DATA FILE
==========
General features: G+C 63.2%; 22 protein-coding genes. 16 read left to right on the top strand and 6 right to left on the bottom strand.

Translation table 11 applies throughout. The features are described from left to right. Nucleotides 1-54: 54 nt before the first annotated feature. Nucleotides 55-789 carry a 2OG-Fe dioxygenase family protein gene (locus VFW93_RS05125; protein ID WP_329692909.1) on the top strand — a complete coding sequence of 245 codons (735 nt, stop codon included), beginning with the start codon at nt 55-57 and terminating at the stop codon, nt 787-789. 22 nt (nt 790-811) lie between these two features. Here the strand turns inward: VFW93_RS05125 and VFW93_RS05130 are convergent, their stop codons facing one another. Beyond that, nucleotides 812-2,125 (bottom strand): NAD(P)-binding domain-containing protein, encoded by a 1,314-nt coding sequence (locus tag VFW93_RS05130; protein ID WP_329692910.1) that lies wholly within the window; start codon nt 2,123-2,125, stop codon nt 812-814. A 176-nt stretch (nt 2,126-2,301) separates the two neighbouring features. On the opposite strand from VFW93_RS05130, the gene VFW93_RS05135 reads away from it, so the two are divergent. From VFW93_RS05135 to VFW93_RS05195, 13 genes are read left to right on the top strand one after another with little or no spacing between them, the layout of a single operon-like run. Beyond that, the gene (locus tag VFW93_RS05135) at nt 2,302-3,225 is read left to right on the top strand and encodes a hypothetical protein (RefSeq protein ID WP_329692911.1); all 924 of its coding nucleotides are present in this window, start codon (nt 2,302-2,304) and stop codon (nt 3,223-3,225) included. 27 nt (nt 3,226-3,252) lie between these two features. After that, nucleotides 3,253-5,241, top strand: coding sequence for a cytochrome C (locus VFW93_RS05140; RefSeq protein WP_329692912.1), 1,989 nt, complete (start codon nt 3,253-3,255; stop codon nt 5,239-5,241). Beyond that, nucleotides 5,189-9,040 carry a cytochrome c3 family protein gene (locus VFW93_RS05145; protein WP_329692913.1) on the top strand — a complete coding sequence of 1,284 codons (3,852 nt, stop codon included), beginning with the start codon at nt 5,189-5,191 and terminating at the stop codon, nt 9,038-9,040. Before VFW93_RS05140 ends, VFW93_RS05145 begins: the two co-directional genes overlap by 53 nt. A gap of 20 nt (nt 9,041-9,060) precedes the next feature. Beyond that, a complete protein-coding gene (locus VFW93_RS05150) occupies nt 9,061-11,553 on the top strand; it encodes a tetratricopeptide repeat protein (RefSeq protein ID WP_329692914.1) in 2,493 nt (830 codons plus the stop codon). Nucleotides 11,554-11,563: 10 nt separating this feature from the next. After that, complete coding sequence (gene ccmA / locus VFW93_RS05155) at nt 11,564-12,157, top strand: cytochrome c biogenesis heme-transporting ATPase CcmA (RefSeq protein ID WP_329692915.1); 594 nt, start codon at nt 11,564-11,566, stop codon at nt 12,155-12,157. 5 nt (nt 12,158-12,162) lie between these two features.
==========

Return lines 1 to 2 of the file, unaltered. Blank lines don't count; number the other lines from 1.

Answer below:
General features: G+C 63.2%; 22 protein-coding genes. 16 read left to right on the top strand and 6 right to left on the bottom strand.

Translation table 11 applies throughout. The features are described from left to right. Nucleotides 1-54: 54 nt before the first annotated feature. Nucleotides 55-789 carry a 2OG-Fe dioxygenase family protein gene (locus VFW93_RS05125; protein ID WP_329692909.1) on the top strand — a complete coding sequence of 245 codons (735 nt, stop codon included), beginning with the start codon at nt 55-57 and terminating at the stop codon, nt 787-789. 22 nt (nt 790-811) lie between these two features. Here the strand turns inward: VFW93_RS05125 and VFW93_RS05130 are convergent, their stop codons facing one another. Beyond that, nucleotides 812-2,125 (bottom strand): NAD(P)-binding domain-containing protein, encoded by a 1,314-nt coding sequence (locus tag VFW93_RS05130; protein ID WP_329692910.1) that lies wholly within the window; start codon nt 2,123-2,125, stop codon nt 812-814. A 176-nt stretch (nt 2,126-2,301) separates the two neighbouring features. On the opposite strand from VFW93_RS05130, the gene VFW93_RS05135 reads away from it, so the two are divergent. From VFW93_RS05135 to VFW93_RS05195, 13 genes are read left to right on the top strand one after another with little or no spacing between them, the layout of a single operon-like run. Beyond that, the gene (locus tag VFW93_RS05135) at nt 2,302-3,225 is read left to right on the top strand and encodes a hypothetical protein (RefSeq protein ID WP_329692911.1); all 924 of its coding nucleotides are present in this window, start codon (nt 2,302-2,304) and stop codon (nt 3,223-3,225) included. 27 nt (nt 3,226-3,252) lie between these two features. After that, nucleotides 3,253-5,241, top strand: coding sequence for a cytochrome C (locus VFW93_RS05140; RefSeq protein WP_329692912.1), 1,989 nt, complete (start codon nt 3,253-3,255; stop codon nt 5,239-5,241). Beyond that, nucleotides 5,189-9,040 carry a cytochrome c3 family protein gene (locus VFW93_RS05145; protein WP_329692913.1) on the top strand — a complete coding sequence of 1,284 codons (3,852 nt, stop codon included), beginning with the start codon at nt 5,189-5,191 and terminating at the stop codon, nt 9,038-9,040. Before VFW93_RS05140 ends, VFW93_RS05145 begins: the two co-directional genes overlap by 53 nt. A gap of 20 nt (nt 9,041-9,060) precedes the next feature. Beyond that, a complete protein-coding gene (locus VFW93_RS05150) occupies nt 9,061-11,553 on the top strand; it encodes a tetratricopeptide repeat protein (RefSeq protein ID WP_329692914.1) in 2,493 nt (830 codons plus the stop codon). Nucleotides 11,554-11,563: 10 nt separating this feature from the next. After that, complete coding sequence (gene ccmA / locus VFW93_RS05155) at nt 11,564-12,157, top strand: cytochrome c biogenesis heme-transporting ATPase CcmA (RefSeq protein ID WP_329692915.1); 594 nt, start codon at nt 11,564-11,566, stop codon at nt 12,155-12,157. 5 nt (nt 12,158-12,162) lie between these two features.